Ik-Joong Kang is a celebrated multimedia artist from South Korea, now living in New York. His “Floating Dreams” project, a golden cube that looks like an enormous floating lantern, is a large-scale art installation generated for exhibition on the River Thames in London, UK as part of its September 2016 annual ”Take Me To The River” arts festival. Commissioned by “Totally Thames,” this was his first installation to be created for the city of London.
Situated by the Millennium Bridge and flanked on the banks of the river by the glorious St Paul’s Cathedral, this compelling, luminous cube was made using 500 drawings produced by former natives of North Korea, and its dimensions are impressive. Three stories high, it is a war memorial on a grand scale.
“Floating Dreams” has been created as a reminder of the displacement of millions of people from North to South over the duration of the Korean War—1950 to 1953—and as a symbol of hope for the possible reunification of North and South Korea:
“When we are young we see the present through the window of the future, but when we become old we see the present through the memories of the past,” said Ik-Joong Kang. “This summer past, present and future will meet and shine on the River Thames.”
Born in Cheongju, South Korea in 1960, Ik-Joong Kang grew up in Seoul, where he graduated from the Hong-IK University. At the age of 24, he moved to New York to study for his MFA at the Pratt Institute, and 30 years later, he still lives there.
While still at college and juggling work at a deli and a flea market, he needed to “find a way to fit art into my lifestyle.” By working with 3-by-3-inch canvases, small enough to fit into his pockets, “my lengthy commute turned into a mobile studio,” said Ik-Joong Kang.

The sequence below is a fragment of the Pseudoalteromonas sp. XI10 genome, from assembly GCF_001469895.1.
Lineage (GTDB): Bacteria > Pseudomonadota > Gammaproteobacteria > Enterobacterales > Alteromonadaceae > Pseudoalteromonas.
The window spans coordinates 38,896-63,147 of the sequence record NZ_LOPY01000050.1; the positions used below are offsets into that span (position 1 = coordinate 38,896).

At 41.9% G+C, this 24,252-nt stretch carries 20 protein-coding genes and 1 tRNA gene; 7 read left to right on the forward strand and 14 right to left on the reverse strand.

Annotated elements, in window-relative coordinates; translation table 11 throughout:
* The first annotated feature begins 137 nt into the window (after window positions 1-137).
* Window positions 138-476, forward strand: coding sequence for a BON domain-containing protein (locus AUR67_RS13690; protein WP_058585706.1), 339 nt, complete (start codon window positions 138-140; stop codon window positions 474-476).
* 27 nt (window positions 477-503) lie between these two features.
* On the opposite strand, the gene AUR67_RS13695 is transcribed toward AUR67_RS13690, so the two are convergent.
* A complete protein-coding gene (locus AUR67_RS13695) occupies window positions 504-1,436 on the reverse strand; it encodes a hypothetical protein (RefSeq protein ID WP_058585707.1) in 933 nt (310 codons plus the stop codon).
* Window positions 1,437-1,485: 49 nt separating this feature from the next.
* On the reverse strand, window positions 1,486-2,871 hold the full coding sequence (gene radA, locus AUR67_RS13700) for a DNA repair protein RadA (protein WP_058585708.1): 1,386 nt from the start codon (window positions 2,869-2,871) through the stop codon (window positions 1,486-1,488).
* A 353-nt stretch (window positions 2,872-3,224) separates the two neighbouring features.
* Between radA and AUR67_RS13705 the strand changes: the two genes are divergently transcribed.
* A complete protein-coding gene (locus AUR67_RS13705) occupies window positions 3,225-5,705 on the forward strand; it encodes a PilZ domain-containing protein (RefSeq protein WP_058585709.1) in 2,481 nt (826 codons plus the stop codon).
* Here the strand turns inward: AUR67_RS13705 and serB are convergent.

Huge mosaics created out of these small tablets of art became signature pieces: “Fun and simple. True Zen.”
Skilled in the creation of large artworks from small units, this was the perfect backdrop for the eventual realization of his gigantic “Floating Dreams” cube of 500 drawings.
Drawn by those displaced from North Korea, to resettle in South Korea during the Korean war and destined never to return, the 500 images were transferred onto pieces of Hanji—traditional Korean rice paper. A beacon of filtered light made up of the longings, hopes and memories of 500 war refugees from a brutal and disrupted past, “Floating Dreams” illustrates the dreams of displaced Koreans, hoping to one day see their former country reunified.
Inner illumination creates the ideal backdrop for the delicate drawings, etched on rice paper and magnified by the central light source. According to Kang, he has three objectives for his creation of public works of art: connecting, healing and embracing.
“Participating in the festival on the Thames, that runs through the city, fits into those principles in that the river symbolizes connection and healing,” said Kang.
“These elderly displaced people in Korea are earlier examples of refugees,” said Kang. “I wanted to create a monument dedicated to the refugees all over the world, made by the people who were forced to leave their hometowns.”